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eration will soon pass away.
The commanding elocution of the author will be no more remembered. Readers will again be willing to reason and to think, as in times gone by ; and then, we venture to predict, will the discourses, both doctrinal and practical, which have now passed under our hasty review, be read with increasing interest, and will enjoy an enduring popularity.
EULOGIES ON ADAMS AND JEFFERSON.
We had just taken up this repository of warm and splendid panegyric, and touched the margin in a few places with our critical pencil, when an inquisitive lad, to whom we are rather partial and indulgent in our old age, happening to cast his eye over our shoulder, and to notice the word eulogies in the running title, inquired what it meant. But seeming to catch a glimpse of the definition before we had time to answer, added, with great simplicity, ‘A’nt a eulogy a kind of novel ?' We read on with our accustomed gravity, and the little querist vanished into the nursery; but as we turned over page after page, the question would return unbidden A’nt a eulogy a kind of novel ?' This, in spite of all our strait-forward propensities, turned our musings into a new channel, and brought up a new question, What are some of the leading characteristics of a novel ? For how could we answer our little flax-hair, who might return at any moment, till this latter point was settled ? Here, as we found ourselves not quite so much at home as usual, we first thought of appealing to Johnson ; but as such an appeal would have betrayed rather more ignorance, than our pride
seemed just then willing to confess, we most philosophically leaned back in our elbow chair, and permitted the great Lexicographer to remain quietly upon the shelf.
If, however, it is essential to the legitiinacy of a novel, that the hero should be free from all the infirmities of our common nature on the one hand, and be adorned with more than every human virtue and perfection on the other-if a novel must necessarily bristle with exclamation points, and call for tears whether there is any occasion for them or not, we do not see how we could honestly have told our Joseph, had he returned and pressed his question, that a eulogy is not a kind of novel. Besides, in the case before us, it required little more than a simple narration of facts, to give an air of romance to the whole volume. In what degree these nineteen eulogies, or any of them, exbibit the other features of a novel which we have just hinted at, we may find occasion to inquire before we are through.
These laudatory funeral discourses are of very unequal length, the shortest containing but six pages, and the longest extending almost to fifty. In the time allowed for preparation, there was a still greater range. The first, that of Governor Tyler, was pronounced on the eleventh of July, and the last that of Mr. Wirt, on the nineteenth of October. The difference in the solid contents of these several orations, is not less apparent, though the ratio is not uniformly in direct proportion to the superficies. Some of them were evidently written in haste, under that thrilling and intense excitement, which the simultaneous decease of Adams and Jefferson, on the first Jubilee of American Independence, was calculated to produce. These, for the most part, are rather servid than in good taste. They contain more of declamation and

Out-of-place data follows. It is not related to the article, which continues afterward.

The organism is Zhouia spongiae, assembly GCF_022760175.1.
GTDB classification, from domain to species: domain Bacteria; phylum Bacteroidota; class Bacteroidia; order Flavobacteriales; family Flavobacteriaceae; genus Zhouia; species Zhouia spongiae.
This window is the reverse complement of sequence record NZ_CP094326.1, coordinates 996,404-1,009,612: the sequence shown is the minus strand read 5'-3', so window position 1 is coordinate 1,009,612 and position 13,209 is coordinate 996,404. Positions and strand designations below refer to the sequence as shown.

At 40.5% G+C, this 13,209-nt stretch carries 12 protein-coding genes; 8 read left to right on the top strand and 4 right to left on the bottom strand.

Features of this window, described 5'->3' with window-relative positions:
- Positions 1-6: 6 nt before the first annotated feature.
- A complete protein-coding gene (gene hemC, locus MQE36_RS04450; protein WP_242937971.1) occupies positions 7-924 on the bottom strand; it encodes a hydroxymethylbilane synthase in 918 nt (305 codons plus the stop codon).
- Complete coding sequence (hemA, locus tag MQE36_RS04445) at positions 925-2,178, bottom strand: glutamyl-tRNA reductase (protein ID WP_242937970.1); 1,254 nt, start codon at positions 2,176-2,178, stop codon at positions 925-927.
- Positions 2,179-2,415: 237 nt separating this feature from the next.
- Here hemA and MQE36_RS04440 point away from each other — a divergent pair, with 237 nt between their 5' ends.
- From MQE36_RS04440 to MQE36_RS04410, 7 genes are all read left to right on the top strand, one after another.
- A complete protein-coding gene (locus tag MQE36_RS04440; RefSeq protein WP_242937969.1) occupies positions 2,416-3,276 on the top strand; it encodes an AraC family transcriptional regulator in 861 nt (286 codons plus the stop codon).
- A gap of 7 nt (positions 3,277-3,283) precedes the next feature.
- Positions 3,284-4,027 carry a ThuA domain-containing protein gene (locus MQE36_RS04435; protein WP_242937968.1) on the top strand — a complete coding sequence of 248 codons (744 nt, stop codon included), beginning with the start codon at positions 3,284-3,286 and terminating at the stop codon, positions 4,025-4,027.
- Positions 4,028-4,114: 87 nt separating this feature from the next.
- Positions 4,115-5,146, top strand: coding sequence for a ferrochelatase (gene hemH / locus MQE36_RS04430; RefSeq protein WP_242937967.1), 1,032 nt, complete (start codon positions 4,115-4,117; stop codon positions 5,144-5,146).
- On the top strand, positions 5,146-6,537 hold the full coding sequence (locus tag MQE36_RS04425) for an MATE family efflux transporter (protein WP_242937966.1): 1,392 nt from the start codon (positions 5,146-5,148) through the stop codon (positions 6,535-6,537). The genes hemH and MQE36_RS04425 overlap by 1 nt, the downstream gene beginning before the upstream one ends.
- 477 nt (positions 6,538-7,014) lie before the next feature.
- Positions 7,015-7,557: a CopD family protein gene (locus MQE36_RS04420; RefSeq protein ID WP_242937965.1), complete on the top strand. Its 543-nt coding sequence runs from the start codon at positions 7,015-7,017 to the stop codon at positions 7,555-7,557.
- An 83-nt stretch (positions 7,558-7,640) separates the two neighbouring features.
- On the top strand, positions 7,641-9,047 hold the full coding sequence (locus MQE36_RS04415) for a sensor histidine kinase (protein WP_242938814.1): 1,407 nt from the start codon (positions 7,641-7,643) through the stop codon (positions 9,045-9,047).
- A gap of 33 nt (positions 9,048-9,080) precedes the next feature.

apostrophe, than of principles and their results. Others bear the marks of much thought, and bring together a surprising number of the most important incidents of our political history, for the last fifty years.
There is in this volume, some extravagant panegyric, expressed as is usual, in high sounding epithets, and wrought up now and then to the intensity of bombastic superlatives. But this is by no means a leading characacteristic of these eulogies. They are in general well written, and they contain some of the finest strains of eloquence which can be found, we had almost said, in the whole circle of our American literature. There is, as there needs must be, a great diversity in the productions, of so many men of divers gifts, tastes, and pursuits, though all writing upon the same subject. Thus Cushing, yielding himself up to the impulse of a glowing imagination, abounds in metaphor and ornament to a fault. Knapp is rich and happy in classical allusions, beyond any of his associates in the present selection ; and few of them are happier in the choice of topics, or in force and beauty of illustration. Sergeant and Duer are cool, sensible, argumentative, patriotic, and impartial—not so exuberent in blossoms, as some others, but richer in fruitless dazzling, but safer guides—not so sparkling in foam at the brim, but having more depth beneath. Webster is strong, philosophic, logical. He moves among the great principles with which every statesinan should be familiar, seizes the very points which ought to be taken, arranges his topics with admirable judgment, and is borne along by a deep current of good sense to the end. Wirt, if not his equal in strength and originality, is certainly a more polished writer; and judging from the specimens before us, a more finished classical scholar. Indeed,